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India says Pakistan violated truce, Islamabad denies
SRINAGAR, India |
SRINAGAR, India (Reuters) - The Indian army accused Pakistan on Wednesday of violating a ceasefire by firing across a military control line that divides Kashmir between the two countries.
But Pakistan denied that any firing had taken place.
The reported firing comes days after an incident last Friday when New Delhi said its soldiers came under heavy cross-border fire while trying to stop a group of militants from sneaking into its part of Kashmir.
It was this year's worst border incident.
India and Pakistan came to a truce along the Line of Control, a ceasefire line that divides Kashmir, in November, 2003, as part of peace efforts between the two nuclear-armed rivals. Since then violations have been rare.
"Last (Tuesday) evening, Pakistan army resorted to unprovoked firing in Kupwara sector, our troops did not retaliate, no one was hurt," said Indian army spokesman, Lieutenant-Colonel A.K. Mathur.
"This is the ceasefire violation by Pakistani army."
But Pakistan's military said no such incident took place.
"It's incorrect. We have refuted it and have informed India at a high level there has been no such incident," said Pakistani military spokesman Major-General Athar Abbas.
He said a Pakistani army commander in the area was also contacting his Indian counterpart to inform him that there had been no violation of the ceasefire by Pakistani troops.
Adding to tension in Kashmir, eight people were killed when Indian soldiers clashed with militants in a village in India's part of the Himalayan region over the weekend, in some of the worse violence there this year.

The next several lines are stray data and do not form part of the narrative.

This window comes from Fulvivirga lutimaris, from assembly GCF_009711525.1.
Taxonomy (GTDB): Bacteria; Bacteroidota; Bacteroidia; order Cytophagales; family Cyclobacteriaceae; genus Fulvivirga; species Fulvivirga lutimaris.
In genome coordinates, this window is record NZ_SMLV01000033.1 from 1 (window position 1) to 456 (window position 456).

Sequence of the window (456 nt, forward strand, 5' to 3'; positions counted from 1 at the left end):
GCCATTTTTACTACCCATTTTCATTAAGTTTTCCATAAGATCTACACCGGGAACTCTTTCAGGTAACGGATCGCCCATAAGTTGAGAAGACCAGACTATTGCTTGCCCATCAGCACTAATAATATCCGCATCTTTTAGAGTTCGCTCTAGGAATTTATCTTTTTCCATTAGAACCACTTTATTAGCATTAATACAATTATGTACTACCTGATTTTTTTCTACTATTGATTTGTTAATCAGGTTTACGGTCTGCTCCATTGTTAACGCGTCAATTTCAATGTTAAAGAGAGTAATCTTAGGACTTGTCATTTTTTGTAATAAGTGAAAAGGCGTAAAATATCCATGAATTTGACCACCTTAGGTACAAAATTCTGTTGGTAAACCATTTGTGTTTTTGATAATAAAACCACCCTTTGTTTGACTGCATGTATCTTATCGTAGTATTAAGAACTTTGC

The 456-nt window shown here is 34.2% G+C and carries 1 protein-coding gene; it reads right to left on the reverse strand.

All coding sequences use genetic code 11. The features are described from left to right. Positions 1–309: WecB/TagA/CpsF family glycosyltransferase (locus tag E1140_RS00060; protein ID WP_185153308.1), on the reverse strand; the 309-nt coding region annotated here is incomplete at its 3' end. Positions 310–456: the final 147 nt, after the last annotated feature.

Indian Foreign Minister Pranab Mukherjee is due to visit Pakistan later this month for a review of a four-year-old peace process between the two countries. The two sides have made little progress over Kashmir which they claim in full but rule in parts.
Tens of thousands of people have been killed in Jammu and Kashmir, mainly Hindu India's only Muslim-majority state, since a revolt against Indian rule broke out in 1989.
Muslim Pakistan backs what it regards as the legitimate demands of the Kashmiri people but denies arming and abetting the insurgency.
Indian Foreign Secretary Shivshankar Menon said on Wednesday terrorism issues would be high on agenda in the Islamabad talks.
"The fact is, infiltration itself is a problem. We will deal with it on the ground and also bilaterally with Pakistan," Menon said.
(Additional reporting by Zeeshan Haider)
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